The last time I looked there was an old man staring blankly into the haze, he didn’t seem to notice the muffled activity on the street below, nor did he see me. I was the proverbial fly on the wall; seeing, experiencing, sensing without being noticed. I watched him intently, if per chance he were to look my direction and notice me, would I smile, wave and shout out to him “Good day!” and should I attempt or presume to say it in Romanian or Russian? Or would I quickly look away, caught in the guilty act of spying on another?
The window is simply an opening in the wall of a building which is the color of a cloud ready to produce a deluge of rain. Behind the man, the room is a study of the variations of charcoal there is no light, nor dark, only shadows. Even his shirt is dingy white from dirty wash water.
His eyes are watery, tired, empty; around his mouth frown wrinkles engrave and set chiseled boundaries. His face is a study of vacancy, long-past waiting for an artist to sketch life and joy into it. His chest expands as he drags deeply on his cigarette, the ember glows signifying flickering life, he taps and flicks it and the ash quickly falls and then fades into the backdrop, another shade of grey. He looks back into the apartment and says something, takes a long suck on the cigarette and flips the stub out the window, littering the street below.
I ponder on the man as I look to the sidewalk underneath his window; unable to spot the cigarette butt, I wonder about a life that seems so bleak. I brood over the people of Eastern Europe and what they have shared with us of their history, blighted by the countless invaders and the scars of relatively recent hostilities. There is a pall in the air that reeks of the desolation left by the most recent unwelcome conquerors who sucked all useful vitality, then left decaying abandoned shells about which no one cares to reminisce.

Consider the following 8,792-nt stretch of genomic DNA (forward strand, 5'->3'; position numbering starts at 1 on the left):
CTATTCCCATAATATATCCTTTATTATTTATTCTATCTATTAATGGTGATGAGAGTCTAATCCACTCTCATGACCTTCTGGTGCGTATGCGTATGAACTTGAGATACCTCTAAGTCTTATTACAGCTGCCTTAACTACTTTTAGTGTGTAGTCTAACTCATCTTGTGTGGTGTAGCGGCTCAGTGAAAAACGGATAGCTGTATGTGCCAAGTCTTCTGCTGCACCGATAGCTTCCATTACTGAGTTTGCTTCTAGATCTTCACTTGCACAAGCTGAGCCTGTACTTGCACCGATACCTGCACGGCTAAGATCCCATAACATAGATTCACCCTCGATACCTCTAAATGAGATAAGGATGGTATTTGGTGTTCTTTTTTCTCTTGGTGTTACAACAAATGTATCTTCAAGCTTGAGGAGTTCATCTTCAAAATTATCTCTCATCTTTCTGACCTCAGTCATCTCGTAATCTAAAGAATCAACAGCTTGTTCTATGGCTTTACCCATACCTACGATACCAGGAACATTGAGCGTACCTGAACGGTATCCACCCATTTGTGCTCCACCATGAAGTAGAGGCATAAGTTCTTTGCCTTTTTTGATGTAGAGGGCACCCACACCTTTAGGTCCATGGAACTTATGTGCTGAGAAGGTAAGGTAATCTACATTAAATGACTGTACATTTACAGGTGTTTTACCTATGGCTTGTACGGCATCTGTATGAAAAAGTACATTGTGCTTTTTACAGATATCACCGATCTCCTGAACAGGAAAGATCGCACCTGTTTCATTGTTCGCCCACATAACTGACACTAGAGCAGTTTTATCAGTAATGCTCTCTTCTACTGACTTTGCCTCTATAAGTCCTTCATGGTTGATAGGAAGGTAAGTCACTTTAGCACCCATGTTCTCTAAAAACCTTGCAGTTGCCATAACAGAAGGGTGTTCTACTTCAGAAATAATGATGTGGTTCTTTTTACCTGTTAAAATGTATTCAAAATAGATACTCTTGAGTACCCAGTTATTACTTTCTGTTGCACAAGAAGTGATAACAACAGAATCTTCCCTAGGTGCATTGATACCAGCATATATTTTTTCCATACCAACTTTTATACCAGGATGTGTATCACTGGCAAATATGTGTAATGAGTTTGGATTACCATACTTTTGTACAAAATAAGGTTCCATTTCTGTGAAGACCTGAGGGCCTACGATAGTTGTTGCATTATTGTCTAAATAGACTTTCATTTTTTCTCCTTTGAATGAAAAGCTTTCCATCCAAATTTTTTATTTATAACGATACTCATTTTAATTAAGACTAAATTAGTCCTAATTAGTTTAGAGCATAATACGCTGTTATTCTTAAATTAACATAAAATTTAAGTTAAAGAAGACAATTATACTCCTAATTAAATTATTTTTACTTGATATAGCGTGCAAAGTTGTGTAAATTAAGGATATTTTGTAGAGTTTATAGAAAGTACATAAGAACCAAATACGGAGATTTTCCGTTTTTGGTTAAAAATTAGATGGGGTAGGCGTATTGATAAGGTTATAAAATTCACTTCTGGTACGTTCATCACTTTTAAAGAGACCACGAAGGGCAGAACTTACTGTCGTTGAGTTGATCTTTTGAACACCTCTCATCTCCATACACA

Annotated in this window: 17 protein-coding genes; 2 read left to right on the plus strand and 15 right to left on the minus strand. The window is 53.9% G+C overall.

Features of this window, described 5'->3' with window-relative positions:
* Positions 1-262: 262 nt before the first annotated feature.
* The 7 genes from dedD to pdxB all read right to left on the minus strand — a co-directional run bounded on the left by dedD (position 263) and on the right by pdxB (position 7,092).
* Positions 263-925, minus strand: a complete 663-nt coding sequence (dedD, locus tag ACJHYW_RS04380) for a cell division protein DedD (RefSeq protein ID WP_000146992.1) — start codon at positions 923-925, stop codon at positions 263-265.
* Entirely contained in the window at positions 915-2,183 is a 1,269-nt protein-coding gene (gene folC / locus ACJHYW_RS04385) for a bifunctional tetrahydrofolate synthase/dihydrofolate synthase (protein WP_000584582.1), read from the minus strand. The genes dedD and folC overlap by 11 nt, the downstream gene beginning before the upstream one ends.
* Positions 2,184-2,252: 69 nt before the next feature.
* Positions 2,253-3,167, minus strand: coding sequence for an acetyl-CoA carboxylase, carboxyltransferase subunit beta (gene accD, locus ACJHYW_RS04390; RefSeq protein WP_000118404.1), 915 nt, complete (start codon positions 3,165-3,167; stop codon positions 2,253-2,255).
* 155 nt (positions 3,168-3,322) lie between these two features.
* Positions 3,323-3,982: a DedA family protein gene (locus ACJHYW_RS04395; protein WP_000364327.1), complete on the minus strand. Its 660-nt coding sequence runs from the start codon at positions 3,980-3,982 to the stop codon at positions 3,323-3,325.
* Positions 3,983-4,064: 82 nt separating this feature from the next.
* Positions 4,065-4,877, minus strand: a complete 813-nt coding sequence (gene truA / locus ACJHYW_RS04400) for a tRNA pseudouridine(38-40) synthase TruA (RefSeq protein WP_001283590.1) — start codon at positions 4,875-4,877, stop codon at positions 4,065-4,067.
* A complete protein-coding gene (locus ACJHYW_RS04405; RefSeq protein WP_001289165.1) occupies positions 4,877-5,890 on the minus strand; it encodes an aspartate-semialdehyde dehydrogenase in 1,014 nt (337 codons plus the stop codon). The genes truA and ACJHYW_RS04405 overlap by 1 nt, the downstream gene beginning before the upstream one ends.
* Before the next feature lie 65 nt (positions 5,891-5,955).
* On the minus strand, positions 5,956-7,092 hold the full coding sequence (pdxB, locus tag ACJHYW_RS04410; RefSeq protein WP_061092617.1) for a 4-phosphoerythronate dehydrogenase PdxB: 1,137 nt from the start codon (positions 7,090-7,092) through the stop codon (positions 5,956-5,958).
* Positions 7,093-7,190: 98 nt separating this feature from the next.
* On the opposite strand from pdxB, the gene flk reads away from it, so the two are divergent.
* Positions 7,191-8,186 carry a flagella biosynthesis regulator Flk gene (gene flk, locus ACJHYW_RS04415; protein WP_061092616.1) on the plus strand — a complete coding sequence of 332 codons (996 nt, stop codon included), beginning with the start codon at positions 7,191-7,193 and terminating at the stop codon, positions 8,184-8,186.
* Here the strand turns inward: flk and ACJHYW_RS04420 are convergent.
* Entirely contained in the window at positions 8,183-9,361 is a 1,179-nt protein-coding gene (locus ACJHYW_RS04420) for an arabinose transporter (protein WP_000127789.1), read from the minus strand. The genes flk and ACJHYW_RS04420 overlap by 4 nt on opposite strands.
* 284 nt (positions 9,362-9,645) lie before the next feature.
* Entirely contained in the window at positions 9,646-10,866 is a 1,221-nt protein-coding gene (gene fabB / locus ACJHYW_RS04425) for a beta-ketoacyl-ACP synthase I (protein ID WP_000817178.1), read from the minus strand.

When I look back the window is empty.
My attention is drawn to a window to the left as a florescent light flickers on. I hadn’t noticed this window before; it has lace curtains and pots with colorful flowers, purple, white and pink petunias spill out on the small deck. The movement of a lady is softened in the swirls and ruffles of the lace patterns which separate her from the world, from me. There is a glow to the room with its daffodil colored walls. I can hear the clatter of pots, clinking of silverware and glasses, infused with a background of convivial chatter between a man and a woman. A zephyr of laughter floats from the window.
I ponder on the woman as I look at the featureless building in which she lives. Her window terrace is the only one with flowers. Here there is cheerfulness despite passed oppression. Here there is color. Here is a lady who plants flowers and laughs. Maybe on the street below, those who pass by sense a bit of the hopefulness that is raining down upon them.
It is a muse that swirls in the space between our windows. I catch my reflection in the slant of my opened window; there amidst the frown wrinkle and tired eyes I encounter a face with an expression of a life that hopes in hope – if that makes sense. The human spirit can be indomitable and I cherish this moment as wonderfully comforting, and yet odd, no longer a still life, magically a lively vignette now emerges.